Costly trips to the afterlife questioned | Shanghai Daily

Related News

Home » Nation

Costly trips to the afterlife questioned

A CLOSE look at the country's funeral industry on the eve of Qingming, a traditional festival for mourning, reveals expensive ceremonies, graves and other costly services that need stricter regulation, a social affairs official said yesterday.

The funeral service industry has often been selected as one of the 10 most lucrative industries in polls of Chinese Netizens, according to the Shanghai-based Oriental Radio Station.

The mortuary at the First Hospital affiliated with Peking University, for instance, charges 300 yuan (US$43) for cleaning a body, 100 yuan for cutting toenails, 50 yuan for cutting fingernails, 150 yuan for dressing the body and 600 yuan for holding a visitation. Grave clothes that cost less than 50 yuan could sell for more than 1,000 yuan there.

But according to price regulations issued by the Beijing civil administrative department, the charge for holding a visitation should range as low as 50 yuan, and dressing bodies should cost 100 yuan.

"Most mortuaries are contracted to private owners, and they usually contact unregistered hearse drivers to transport the bodies. These businesses take a great share of customers and charge unreasonably high prices," said a worker with Beijing's Tongzhou Funeral House.

Objects used for funerals are also being sold at prices much higher than their cost.

According to Wu Gang, deputy director of Chongqing Development and Reform Commission, a 100-yuan remains box could be sold for more than 4,000 yuan, and a grave site might cost hundreds of thousands of yuan.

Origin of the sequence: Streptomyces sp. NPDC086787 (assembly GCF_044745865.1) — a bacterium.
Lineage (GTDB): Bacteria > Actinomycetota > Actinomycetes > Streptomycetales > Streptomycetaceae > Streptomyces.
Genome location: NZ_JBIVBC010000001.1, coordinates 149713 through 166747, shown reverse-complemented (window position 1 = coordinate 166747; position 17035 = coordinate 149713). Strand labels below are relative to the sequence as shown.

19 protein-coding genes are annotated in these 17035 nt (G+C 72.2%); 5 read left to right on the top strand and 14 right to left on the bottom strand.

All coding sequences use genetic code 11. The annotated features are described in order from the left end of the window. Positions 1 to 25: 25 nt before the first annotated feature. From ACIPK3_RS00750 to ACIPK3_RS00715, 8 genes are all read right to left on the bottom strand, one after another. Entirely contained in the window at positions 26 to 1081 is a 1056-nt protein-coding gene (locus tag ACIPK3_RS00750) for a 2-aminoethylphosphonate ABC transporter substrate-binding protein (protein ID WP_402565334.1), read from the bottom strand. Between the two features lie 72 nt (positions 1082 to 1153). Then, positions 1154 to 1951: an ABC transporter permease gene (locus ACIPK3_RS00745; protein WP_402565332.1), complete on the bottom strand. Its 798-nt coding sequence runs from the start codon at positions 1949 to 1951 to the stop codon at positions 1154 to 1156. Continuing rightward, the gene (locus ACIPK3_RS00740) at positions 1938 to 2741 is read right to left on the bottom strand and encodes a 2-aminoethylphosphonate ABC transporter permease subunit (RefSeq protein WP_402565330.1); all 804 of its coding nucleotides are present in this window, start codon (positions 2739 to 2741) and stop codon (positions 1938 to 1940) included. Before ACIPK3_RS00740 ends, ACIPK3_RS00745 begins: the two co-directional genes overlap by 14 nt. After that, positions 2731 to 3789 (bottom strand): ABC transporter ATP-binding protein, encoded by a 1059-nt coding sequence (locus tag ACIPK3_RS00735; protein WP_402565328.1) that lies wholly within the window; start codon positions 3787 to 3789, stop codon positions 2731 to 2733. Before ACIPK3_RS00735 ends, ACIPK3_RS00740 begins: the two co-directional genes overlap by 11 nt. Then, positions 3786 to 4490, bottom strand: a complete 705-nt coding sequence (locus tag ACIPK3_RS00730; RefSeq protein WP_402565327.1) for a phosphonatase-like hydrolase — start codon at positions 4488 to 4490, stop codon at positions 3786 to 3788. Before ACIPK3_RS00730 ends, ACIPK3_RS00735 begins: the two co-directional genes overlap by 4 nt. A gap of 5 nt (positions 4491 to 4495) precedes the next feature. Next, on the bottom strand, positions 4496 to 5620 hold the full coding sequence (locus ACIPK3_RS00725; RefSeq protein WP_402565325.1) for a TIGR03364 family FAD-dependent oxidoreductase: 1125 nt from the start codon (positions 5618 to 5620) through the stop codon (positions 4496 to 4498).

Luo Zhongli, a member of the National People's Congress, said, "Graves can be more expensive than houses, and the profit made from developing cemeteries far exceeds that of the real estate industry."

The current practice is for private investors to buy land from local village committees or civil administrative departments for less than 200,000 yuan per mu (0.06 hectare), on which 350 grave sites could be built.

If each site sells for 10,000 yuan, the total sales on one mu would reach 3.5 million yuan. Since cemeteries are exempt from business taxes, the developers could secure a huge profit, Luo said.

With great financial prospects, the funeral industry has increased its popularity among job seekers.

On March 21, the Shanghai Funeral Service Center held its first job fair for university students. More than 5,000 graduates competed for about 400 jobs.

Despite the unfolding financial crisis, the Shanghai Funeral Service Center offered salaries ranging from 3,000 to 15,000 yuan per month to its new employees.

In response to criticism of profiteering in the funeral industry, Li Quan of the Social Affairs Department of the Civil Administrative Ministry said that the prices of funeral objects and services should be set according to regulations and other standards, especially during the Qingming Festival, which falls today.

"Charges for all service items and commodities should be clearly marked. No price hikes are allowed," the official said.




 

Copyright © 1999- Shanghai Daily. All rights reserved.Preferably viewed with Internet Explorer 8 or newer browsers.

沪公网安备 31010602000204号

Email this to your friend